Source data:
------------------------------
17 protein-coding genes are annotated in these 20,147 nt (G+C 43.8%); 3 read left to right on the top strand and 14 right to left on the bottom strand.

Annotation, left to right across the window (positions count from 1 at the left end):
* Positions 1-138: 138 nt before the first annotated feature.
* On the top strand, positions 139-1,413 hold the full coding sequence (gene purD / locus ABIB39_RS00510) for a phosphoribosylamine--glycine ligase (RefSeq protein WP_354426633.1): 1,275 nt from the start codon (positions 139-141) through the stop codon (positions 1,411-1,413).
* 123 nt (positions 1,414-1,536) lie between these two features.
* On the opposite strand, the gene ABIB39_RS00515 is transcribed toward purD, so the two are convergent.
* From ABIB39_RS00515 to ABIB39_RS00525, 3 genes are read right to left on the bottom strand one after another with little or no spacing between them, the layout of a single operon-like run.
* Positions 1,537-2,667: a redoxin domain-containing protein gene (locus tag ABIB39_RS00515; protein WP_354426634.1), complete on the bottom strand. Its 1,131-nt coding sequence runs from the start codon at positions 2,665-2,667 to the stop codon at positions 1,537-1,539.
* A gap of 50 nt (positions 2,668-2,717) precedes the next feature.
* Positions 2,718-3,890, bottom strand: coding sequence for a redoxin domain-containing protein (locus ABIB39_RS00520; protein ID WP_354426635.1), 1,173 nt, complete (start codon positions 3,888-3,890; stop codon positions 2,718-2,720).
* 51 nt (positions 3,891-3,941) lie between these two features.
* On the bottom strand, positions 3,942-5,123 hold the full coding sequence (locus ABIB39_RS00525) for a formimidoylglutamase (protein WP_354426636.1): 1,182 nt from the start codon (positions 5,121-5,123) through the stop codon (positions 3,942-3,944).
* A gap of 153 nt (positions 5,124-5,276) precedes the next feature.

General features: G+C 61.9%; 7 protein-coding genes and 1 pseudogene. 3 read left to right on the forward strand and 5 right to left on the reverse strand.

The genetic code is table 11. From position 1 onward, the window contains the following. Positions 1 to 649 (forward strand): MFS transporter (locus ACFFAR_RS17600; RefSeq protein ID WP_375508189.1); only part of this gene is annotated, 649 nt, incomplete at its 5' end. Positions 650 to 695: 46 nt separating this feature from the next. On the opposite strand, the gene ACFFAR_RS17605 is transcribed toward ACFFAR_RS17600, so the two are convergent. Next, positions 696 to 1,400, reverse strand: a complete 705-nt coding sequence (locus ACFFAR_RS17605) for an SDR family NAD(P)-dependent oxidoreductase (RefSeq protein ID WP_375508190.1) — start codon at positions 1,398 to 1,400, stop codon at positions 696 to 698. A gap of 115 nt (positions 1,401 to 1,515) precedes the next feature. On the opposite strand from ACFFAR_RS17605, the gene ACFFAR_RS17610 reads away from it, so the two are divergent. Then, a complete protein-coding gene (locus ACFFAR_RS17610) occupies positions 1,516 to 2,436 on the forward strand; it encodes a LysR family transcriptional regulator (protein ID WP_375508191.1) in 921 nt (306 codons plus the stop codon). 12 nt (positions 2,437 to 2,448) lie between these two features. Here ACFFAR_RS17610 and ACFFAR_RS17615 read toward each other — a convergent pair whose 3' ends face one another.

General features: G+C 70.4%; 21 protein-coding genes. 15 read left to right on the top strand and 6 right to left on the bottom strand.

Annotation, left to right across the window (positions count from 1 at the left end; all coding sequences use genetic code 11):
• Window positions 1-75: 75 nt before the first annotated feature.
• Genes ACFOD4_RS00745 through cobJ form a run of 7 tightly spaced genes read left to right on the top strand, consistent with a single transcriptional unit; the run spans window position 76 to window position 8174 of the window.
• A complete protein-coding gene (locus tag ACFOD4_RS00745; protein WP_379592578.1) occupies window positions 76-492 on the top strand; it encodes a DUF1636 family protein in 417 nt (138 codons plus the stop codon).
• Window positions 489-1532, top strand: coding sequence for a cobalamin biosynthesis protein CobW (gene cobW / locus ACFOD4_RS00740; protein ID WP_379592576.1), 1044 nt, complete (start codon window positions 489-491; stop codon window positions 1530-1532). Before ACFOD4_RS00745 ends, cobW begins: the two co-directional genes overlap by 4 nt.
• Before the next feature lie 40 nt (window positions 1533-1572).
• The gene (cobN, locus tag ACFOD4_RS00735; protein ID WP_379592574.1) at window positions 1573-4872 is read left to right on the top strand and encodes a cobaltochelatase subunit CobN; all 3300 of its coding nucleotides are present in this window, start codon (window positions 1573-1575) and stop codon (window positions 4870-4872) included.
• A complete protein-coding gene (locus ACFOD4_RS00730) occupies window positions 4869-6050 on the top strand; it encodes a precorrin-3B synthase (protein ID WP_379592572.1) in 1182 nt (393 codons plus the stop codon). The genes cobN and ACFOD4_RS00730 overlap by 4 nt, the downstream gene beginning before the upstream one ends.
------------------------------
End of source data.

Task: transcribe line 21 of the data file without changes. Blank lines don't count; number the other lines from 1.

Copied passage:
• Window positions 489-1532, top strand: coding sequence for a cobalamin biosynthesis protein CobW (gene cobW / locus ACFOD4_RS00740; protein ID WP_379592576.1), 1044 nt, complete (start codon window positions 489-491; stop codon window positions 1530-1532). Before ACFOD4_RS00745 ends, cobW begins: the two co-directional genes overlap by 4 nt.